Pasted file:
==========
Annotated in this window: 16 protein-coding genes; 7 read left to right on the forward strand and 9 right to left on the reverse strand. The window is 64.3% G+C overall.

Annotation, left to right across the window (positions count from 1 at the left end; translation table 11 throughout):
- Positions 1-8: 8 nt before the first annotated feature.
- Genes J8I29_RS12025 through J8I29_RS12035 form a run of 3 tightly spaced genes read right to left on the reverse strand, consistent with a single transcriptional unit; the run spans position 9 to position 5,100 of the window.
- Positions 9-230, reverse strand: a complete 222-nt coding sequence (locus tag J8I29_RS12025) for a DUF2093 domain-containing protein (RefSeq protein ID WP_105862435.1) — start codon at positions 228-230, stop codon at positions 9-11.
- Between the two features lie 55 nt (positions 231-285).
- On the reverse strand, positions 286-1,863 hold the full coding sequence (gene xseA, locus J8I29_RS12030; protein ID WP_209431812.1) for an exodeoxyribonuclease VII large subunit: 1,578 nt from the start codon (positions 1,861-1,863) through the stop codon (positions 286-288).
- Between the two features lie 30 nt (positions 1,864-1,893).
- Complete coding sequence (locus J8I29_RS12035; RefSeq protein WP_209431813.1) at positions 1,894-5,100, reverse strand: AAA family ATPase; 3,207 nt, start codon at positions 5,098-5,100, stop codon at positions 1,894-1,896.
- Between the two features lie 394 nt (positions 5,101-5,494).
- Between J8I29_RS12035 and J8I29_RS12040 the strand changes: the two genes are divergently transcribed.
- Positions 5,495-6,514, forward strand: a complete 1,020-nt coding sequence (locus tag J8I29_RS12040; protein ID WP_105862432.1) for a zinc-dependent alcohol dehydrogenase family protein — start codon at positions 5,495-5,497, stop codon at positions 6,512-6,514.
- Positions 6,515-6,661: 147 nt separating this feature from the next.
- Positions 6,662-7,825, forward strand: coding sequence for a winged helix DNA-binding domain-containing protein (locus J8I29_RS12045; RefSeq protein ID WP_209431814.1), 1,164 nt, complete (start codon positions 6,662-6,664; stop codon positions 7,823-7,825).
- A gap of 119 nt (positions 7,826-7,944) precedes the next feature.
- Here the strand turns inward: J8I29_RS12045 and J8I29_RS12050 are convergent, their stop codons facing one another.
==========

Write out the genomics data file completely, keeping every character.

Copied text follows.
Annotated in this window: 16 protein-coding genes; 7 read left to right on the forward strand and 9 right to left on the reverse strand. The window is 64.3% G+C overall.

Annotation, left to right across the window (positions count from 1 at the left end; translation table 11 throughout):
- Positions 1-8: 8 nt before the first annotated feature.
- Genes J8I29_RS12025 through J8I29_RS12035 form a run of 3 tightly spaced genes read right to left on the reverse strand, consistent with a single transcriptional unit; the run spans position 9 to position 5,100 of the window.
- Positions 9-230, reverse strand: a complete 222-nt coding sequence (locus tag J8I29_RS12025) for a DUF2093 domain-containing protein (RefSeq protein ID WP_105862435.1) — start codon at positions 228-230, stop codon at positions 9-11.
- Between the two features lie 55 nt (positions 231-285).
- On the reverse strand, positions 286-1,863 hold the full coding sequence (gene xseA, locus J8I29_RS12030; protein ID WP_209431812.1) for an exodeoxyribonuclease VII large subunit: 1,578 nt from the start codon (positions 1,861-1,863) through the stop codon (positions 286-288).
- Between the two features lie 30 nt (positions 1,864-1,893).
- Complete coding sequence (locus J8I29_RS12035; RefSeq protein WP_209431813.1) at positions 1,894-5,100, reverse strand: AAA family ATPase; 3,207 nt, start codon at positions 5,098-5,100, stop codon at positions 1,894-1,896.
- Between the two features lie 394 nt (positions 5,101-5,494).
- Between J8I29_RS12035 and J8I29_RS12040 the strand changes: the two genes are divergently transcribed.
- Positions 5,495-6,514, forward strand: a complete 1,020-nt coding sequence (locus tag J8I29_RS12040; protein ID WP_105862432.1) for a zinc-dependent alcohol dehydrogenase family protein — start codon at positions 5,495-5,497, stop codon at positions 6,512-6,514.
- Positions 6,515-6,661: 147 nt separating this feature from the next.
- Positions 6,662-7,825, forward strand: coding sequence for a winged helix DNA-binding domain-containing protein (locus J8I29_RS12045; RefSeq protein ID WP_209431814.1), 1,164 nt, complete (start codon positions 6,662-6,664; stop codon positions 7,823-7,825).
- A gap of 119 nt (positions 7,826-7,944) precedes the next feature.
- Here the strand turns inward: J8I29_RS12045 and J8I29_RS12050 are convergent, their stop codons facing one another.